While the over 65 age group is comprised of 55% women, when you get to those 85 years and older, the percentage of women increases to nearly 66%.

In just 8 more years, 2030, every Baby Boomer will be over the age of 65, and in just four years after that, people over the age of 65 will outnumber children for the first time in the history of the United States.

Music of YOUR Life

Back in the early 1980s, I worked with Al Ham to put his Music of YOUR Life format on a radio station in Western Massachusetts. The format was targeting senior citizens and we played the music of Glenn Miller, Tommy Dorsey, The Mills Brothers, Rosemary Clooney, and Frank Sinatra. The format was perfect for an AM radio station, as the audience we were targeting grew up with AM radio and these artists.

I remember joking that one day, The Rolling Stones would be played on a Music of YOUR Life radio station.

Well, it’s happened. Radio stations like WMEX-LP 105.9FM are thriving by playing the artists of the Baby Boomers, and The Rolling Stones fit right in; Mick Jagger is 79, Keith Richards is 78 and Ronnie Wood is 75. Their average age is 77.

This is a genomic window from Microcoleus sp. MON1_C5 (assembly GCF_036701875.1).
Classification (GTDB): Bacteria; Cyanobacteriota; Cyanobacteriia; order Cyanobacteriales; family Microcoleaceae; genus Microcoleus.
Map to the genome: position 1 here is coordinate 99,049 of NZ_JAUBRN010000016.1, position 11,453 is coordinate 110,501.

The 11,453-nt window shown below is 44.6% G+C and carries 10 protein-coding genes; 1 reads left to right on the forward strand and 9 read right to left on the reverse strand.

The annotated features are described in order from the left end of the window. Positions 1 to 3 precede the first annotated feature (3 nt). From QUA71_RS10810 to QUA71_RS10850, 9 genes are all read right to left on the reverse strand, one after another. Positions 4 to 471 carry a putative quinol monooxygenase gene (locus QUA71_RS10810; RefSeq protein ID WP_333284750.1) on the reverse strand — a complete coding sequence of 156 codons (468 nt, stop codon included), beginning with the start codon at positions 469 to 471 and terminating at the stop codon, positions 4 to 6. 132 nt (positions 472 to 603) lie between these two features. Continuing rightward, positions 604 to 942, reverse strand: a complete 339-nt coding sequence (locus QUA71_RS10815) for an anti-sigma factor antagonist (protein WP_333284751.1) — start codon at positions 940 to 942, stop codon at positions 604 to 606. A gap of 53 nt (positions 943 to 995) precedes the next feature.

117th Congress

The current Congress of the United States is the oldest, on average, of any Congress in two decades, with half of the members being over 65 years old.

Turning 70

Next month, I will be turning 70. The 50th high school reunion that was to have taken place in 2020, was delayed two years and when Sue and I get together with our fellow classmates, it will be for the Class of 70 Turns 70 reunion.

How Has 70 Years Changed Me?